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Who will win the 2019 Tour de France? We haven't a clue

Martin James
22 Jul 2019

This year's race has been a celebration of the unexpected, with all the key moments generated by the race itself

The rest day, like all other parts of the Tour de France, is a far simpler prospect for those watching the Tour than it is for those riding it.

For them, it’s about rest and recovery, trying to find a little peace in the madness of the three-week rolling circus that is the Grand Boucle.

For us, and particularly on the final rest day of a Tour that is very much still all to fight for, it’s about picking through the ashes, looking at the form, the look in the eyes and the slant of the shoulders as the contenders have crossed the line over the past few days.

It’s about looking at all the tiny details and considerations, tallying it all up and answering the question everyone is asking on the final rest day of this Tour: who is going to win the 2019 Tour de France?

And never has it given us greater pleasure to give the answer, ‘We haven’t a clue.’

It’s not through lack of trying, to be clear. But day after day, whenever an overlying narrative has looked like emerging to define how the 2019 Tour will be decided, something happens to shake things up and suggest an entirely new set of possible outcomes.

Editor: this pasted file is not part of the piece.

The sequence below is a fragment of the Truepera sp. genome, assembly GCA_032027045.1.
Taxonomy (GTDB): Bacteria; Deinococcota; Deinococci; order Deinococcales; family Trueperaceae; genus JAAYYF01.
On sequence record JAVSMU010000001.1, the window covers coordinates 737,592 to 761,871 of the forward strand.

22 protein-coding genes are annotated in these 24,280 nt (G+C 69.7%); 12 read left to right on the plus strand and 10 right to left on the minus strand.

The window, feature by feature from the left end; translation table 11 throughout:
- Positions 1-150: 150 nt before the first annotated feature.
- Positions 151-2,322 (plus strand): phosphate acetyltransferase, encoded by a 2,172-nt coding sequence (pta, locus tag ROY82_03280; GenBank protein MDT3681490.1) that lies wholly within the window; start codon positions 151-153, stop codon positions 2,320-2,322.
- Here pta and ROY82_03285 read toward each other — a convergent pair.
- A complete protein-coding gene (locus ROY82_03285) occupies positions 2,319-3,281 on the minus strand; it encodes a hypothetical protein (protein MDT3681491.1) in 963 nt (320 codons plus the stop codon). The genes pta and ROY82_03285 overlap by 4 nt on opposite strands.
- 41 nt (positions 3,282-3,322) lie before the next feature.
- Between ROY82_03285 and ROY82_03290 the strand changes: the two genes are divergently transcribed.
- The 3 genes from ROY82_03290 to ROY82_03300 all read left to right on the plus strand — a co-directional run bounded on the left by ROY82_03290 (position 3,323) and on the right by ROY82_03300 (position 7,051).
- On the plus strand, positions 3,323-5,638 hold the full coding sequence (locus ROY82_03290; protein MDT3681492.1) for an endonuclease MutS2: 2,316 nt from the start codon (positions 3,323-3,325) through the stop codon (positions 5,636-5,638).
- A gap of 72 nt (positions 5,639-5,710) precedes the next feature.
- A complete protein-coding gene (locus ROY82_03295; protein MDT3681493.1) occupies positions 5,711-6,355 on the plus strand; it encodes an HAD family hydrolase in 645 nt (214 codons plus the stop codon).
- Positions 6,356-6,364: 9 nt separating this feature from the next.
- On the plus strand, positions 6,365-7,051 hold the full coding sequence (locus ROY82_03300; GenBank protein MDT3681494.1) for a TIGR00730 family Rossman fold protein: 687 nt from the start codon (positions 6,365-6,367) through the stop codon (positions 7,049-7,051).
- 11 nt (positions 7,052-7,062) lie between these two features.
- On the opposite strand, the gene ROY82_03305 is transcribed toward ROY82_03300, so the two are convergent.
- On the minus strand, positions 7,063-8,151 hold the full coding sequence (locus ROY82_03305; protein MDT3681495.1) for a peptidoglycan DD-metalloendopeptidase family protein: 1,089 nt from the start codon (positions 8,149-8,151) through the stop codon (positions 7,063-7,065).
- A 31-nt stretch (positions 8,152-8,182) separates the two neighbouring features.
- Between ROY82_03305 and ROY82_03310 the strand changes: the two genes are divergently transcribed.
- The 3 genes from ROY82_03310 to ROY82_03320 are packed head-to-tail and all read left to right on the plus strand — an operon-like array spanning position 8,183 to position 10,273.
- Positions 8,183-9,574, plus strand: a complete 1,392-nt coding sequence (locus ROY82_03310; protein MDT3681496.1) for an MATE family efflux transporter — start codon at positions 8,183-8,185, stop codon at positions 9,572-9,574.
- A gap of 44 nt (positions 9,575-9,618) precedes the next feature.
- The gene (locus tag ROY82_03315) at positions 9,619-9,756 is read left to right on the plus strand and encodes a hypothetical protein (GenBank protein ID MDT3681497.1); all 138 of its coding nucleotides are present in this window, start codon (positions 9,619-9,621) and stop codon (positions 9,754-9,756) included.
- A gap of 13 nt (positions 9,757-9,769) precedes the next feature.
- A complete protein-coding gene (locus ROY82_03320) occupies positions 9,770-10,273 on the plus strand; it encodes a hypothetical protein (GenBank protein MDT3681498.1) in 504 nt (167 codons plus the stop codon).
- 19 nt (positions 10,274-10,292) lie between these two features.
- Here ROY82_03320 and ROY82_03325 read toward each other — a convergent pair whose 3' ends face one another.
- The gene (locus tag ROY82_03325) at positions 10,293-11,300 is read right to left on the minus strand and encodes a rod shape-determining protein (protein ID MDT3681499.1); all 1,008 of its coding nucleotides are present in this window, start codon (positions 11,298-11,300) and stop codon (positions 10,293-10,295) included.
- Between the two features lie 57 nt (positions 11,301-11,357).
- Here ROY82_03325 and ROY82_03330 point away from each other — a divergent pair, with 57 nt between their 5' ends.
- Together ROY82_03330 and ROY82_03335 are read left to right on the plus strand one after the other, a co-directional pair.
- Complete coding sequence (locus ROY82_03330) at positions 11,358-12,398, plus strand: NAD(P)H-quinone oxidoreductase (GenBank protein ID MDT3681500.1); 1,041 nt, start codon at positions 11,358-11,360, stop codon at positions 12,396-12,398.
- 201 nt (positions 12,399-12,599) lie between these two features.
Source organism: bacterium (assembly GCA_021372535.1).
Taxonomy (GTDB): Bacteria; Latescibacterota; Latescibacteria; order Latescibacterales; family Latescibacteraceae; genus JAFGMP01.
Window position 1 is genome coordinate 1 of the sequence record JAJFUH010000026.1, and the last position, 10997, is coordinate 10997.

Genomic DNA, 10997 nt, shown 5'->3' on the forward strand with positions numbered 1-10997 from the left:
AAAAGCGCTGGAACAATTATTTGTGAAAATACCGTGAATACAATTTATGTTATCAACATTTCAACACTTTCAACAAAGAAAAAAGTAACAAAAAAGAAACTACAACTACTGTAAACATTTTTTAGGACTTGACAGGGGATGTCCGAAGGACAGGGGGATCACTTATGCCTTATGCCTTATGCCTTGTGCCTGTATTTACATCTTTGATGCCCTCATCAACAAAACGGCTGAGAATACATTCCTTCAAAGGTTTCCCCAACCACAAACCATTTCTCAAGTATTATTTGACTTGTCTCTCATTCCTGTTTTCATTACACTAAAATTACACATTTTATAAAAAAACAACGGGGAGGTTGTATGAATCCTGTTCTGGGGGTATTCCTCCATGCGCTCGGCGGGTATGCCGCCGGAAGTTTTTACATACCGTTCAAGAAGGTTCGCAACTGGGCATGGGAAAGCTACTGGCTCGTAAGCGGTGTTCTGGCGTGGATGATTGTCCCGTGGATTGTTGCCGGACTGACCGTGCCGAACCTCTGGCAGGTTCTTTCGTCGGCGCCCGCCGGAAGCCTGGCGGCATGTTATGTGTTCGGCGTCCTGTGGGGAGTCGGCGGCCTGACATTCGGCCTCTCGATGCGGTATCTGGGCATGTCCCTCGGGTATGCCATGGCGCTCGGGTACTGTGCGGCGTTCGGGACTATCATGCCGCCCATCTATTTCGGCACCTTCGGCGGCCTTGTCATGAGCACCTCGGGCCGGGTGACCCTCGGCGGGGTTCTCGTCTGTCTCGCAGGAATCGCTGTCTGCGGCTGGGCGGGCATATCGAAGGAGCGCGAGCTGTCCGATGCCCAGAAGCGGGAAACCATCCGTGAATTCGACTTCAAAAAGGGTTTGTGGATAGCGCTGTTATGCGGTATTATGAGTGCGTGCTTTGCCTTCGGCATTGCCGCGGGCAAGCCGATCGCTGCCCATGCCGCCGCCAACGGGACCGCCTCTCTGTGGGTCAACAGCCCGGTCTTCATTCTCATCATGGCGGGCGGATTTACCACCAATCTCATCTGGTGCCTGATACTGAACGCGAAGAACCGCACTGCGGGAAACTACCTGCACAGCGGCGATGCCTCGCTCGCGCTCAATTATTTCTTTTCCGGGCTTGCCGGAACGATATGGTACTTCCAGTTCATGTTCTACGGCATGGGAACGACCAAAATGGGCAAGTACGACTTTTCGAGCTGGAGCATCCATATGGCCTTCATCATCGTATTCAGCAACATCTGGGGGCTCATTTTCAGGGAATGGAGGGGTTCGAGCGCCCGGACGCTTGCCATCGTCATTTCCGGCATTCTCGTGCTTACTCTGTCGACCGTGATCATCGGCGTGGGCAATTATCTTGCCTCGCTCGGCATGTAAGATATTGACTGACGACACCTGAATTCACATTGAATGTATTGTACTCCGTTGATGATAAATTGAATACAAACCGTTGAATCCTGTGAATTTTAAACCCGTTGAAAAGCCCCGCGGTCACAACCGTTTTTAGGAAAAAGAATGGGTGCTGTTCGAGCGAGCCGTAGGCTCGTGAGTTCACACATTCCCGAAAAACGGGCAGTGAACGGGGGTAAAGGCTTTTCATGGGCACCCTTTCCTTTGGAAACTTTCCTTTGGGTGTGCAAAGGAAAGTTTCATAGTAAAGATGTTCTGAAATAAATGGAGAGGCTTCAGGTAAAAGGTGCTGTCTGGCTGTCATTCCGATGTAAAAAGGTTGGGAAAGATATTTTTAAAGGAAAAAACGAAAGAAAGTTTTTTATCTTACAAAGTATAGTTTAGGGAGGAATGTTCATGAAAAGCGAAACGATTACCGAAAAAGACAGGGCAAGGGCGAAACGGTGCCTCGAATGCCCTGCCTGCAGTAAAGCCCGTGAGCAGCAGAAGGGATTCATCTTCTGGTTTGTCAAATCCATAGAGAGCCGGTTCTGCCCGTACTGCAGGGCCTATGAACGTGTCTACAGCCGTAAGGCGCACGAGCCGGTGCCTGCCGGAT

It’s like a complex and ever-changing kaleidescope of possibilities whose moving parts are rearranged daily as they make their way across the French countryside.

Best of all, almost all the key moments that have defined this year’s Tour to date have been generated by the race itself. Yes, some of the talk going into this Tour was of the non-possibility of Chris Froome winning it.

But good luck hearing literally a single mention of Froome’s name on the slopes of the Planche des Belles Filles (where he’s a previous stage winner), or the finish line after the Pau time-trial, or at the summit of the mighty Tourmalet after Saturday’s French one-two.

Weighed down

That’s exactly how it should be of course, but too often cycling’s biggest race has seemed too heavily weighed down by its own billing, too confined by the perceived need for exactly the kind of narrative this year’s race has so gloriously failed to conform to.

Back to those key moments, though, and it's also worth mentioning that this year's have come from a surprisingly wide array of sources too. It seems fitting to start with the yellow jersey himself Julian Alaphilippe. Few of us genuinely thought the French Deceuninck-QuickStep dynamo would still be in yellow at this point, never mind with a relatively decent margin. Literally none of us had him winning Friday’s time-trial, then finishing second on the Tourmalet the day after.

Thibaut Pinot won that stage of course, which was the Groupama-FdJ rider’s own Big Moment of the 2019 Tour so far. But arguably his second place yesterday behind Simon Yates could prove even more significant given the time he gained on the other GC contenders.

Then there’s Geraint Thomas, the defending champion from Team Ineos. For all the plaudits Alaphillipe gained on the Planche des Belles Files for his audacious and unexpected late attack from the peloton, who was the only rider who actually caught him and pulled ahead by the finish line? That’s right, it was Thomas.

Thomas: Dangerous and human